torque plate honing makes a differance


Staff member

posted much of this
This is a pic of a 454 block that has come in for some work as it only has about 3200 miles on it since the rebuild and it was making some lower end noises. We line honed it and squared and decked it flat and bored it and we blued up the 2 center cylinders installed the gasket and torque plate and went in for 6 strokes on each cylinder as you can see the results and look at the piston as it has blow by right to the oil control rings as we could measure .003 distortion on the cylinders.

"I have seen the difference over the years, I am a believer. I have done blocks this way and gone to trade shows and guys are usually amazed at what a torque plate does to a cylinder and Id point out that on the thicker and stiffer after market blocks the distortion is minimal , but still there,compared to the OEM stuff."





bores must be honed with a deck torque plate to simulate the stress a installed cylinder head stress on the bore walls induces to hone the walls concentric

gaps must be correct for the application

ring ends must be, correctly gaped, cut parallel and de-burred before installation

use of the proper tool helps keep the gap and ring ends square and parallel

Ive used several sets of total seal gapless rings in several engine builds over the years, they usually have a slightly better leak down test result , but I can,t really see and measurable power or durability increase

remove the burrs from the ends of the ring after gapping them,but don,t round off the ring ends like the left side, in his fingers here ... 0Rings.htm ... D&tabid=83 ... index.html ... index.html

here is where you, or your machine shop can get block deck hone plates, keep in kind you want to use the same (STUDS OR BOLTS) the machine shop used and the same torque settings they used when the cylinders were honed with deck plates or the distortion of the bore and ring seal won,t be identical (exactly round)or ideal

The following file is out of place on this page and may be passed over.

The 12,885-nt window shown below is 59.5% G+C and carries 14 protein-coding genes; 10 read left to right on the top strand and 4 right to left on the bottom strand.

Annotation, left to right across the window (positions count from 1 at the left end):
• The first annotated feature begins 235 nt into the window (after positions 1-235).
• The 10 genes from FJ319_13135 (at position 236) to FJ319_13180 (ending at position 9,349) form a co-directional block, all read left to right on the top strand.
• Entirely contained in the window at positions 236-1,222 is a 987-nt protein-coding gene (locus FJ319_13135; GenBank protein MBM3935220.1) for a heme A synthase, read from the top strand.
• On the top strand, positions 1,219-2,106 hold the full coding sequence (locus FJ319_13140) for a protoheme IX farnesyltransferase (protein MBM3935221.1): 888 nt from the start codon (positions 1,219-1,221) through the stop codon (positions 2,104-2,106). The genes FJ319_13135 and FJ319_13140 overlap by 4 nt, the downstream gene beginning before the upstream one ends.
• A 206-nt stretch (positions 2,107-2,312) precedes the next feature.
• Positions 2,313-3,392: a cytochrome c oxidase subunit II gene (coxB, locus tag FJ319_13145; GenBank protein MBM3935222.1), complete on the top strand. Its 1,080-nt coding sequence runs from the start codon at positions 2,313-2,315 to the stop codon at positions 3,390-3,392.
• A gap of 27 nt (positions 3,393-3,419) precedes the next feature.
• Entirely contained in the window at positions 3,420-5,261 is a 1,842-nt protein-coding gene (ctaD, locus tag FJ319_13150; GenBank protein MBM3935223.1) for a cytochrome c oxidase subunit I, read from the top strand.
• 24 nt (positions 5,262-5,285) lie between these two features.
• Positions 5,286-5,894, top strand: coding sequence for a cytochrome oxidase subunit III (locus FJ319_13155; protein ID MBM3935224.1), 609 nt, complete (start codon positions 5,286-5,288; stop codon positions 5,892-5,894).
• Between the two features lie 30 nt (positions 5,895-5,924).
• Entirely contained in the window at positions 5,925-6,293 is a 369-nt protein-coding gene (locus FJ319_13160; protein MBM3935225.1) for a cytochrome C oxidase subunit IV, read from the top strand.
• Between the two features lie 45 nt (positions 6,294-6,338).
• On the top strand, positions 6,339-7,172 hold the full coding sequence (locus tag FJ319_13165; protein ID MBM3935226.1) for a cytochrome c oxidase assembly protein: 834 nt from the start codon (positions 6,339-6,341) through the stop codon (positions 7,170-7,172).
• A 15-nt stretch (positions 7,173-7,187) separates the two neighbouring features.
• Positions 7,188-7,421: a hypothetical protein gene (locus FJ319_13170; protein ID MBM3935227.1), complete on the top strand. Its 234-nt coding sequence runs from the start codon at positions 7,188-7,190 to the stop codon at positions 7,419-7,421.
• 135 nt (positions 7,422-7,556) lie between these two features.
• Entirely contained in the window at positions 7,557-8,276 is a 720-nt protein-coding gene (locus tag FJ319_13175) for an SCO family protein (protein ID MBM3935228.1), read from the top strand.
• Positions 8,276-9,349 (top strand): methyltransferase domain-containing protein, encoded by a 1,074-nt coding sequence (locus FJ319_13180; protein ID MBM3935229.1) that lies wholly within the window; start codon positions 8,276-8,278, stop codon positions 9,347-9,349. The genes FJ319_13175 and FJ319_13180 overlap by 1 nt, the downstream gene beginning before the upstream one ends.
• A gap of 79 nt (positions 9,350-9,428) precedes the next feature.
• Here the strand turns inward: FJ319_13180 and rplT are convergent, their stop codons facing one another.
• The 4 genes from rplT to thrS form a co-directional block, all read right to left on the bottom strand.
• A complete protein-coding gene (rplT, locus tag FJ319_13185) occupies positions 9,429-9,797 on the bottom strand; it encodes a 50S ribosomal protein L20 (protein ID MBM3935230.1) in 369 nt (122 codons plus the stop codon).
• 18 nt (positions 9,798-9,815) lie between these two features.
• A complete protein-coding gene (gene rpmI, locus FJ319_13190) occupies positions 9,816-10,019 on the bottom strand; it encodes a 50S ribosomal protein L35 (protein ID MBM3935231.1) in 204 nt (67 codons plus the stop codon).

ask to see the hone machine and deck plates before you pay some shop to torque plate hone your block, you would not believe this but Ive been charged to have my block honed with torque plates and the machine shop did not have any torque plates that fit my engine!

if you don,t know what your looking at, in the picture posted above, its the RESULTS of the distortion to the block the head bolts exert on the bore when torqued into place like the cylinder head being installed, on a block does to the block, theres thousands of pounds of tension applied to the cylinder walls when the bolts are torqued on the cylinder heads, stress that pulls on the back of the cylinder walls,if the torque plates are not used when the bores honed it will distort to a different shape when those stresses are applied later, greatly reducing the cylinder wall/ring contact area, in this case it should be rather obvious that the upper cylinder walls were pulled away from the ring contact area when the heads were installed, resulting in less contact and wear, and most likely compression losses.
look closely the areas near the bolt threads were distorted to a greater degree than areas further away resulting in a very shallow area approximately to the depth the bolts thread into the block deck area that was pulled away from the bore center line when the heads were torqued into place

just some info for future builds

aluminum heads ALWAYS require head bolt washers with oil or ultra lube to get consistent clamp values and the flat surface faces the head the inner bevel faces the bolt head
on head STUDS the same things required on aluminum heads to get even clamp loads and no galling

unlike a OEM block DARTS blocks have blind threaded head bolt holes that don,t enter the water jacket so you need to be sure the threads are clean, theres no crud in the threaded holes and you use minimal thread sealant on the lower threads because theres little chance off coolant leaking up thru the threads like with an OEM block where head bolts enter the coolant passages


this should be used only in head bolt holes that don,t enter water jackets in the block on the lower threads



viewtopic.php?f=50&t=50&p=12558&hilit=threads+lube+torque#p12558 ... index.html ... lates.html ... n17180532/


make sure you have the block sonic tested and mag tested theres no sense in wasting time and money if the blocks cracked or the cylinder walls are too thin

is popular, for filling blocks with thin cylinder walls, up to the lower edge of the freeze plugs which generally will not cause heat issues but does add support on thin cylinder walls, to gain ring support

Ive used a slurry of steel bird shot and liquid EPOXY for my blocks, rather than the concrete hard block ... STEEL_SHOT

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Staff member
Ive had MIXED results , using gapless rings vs standard rings,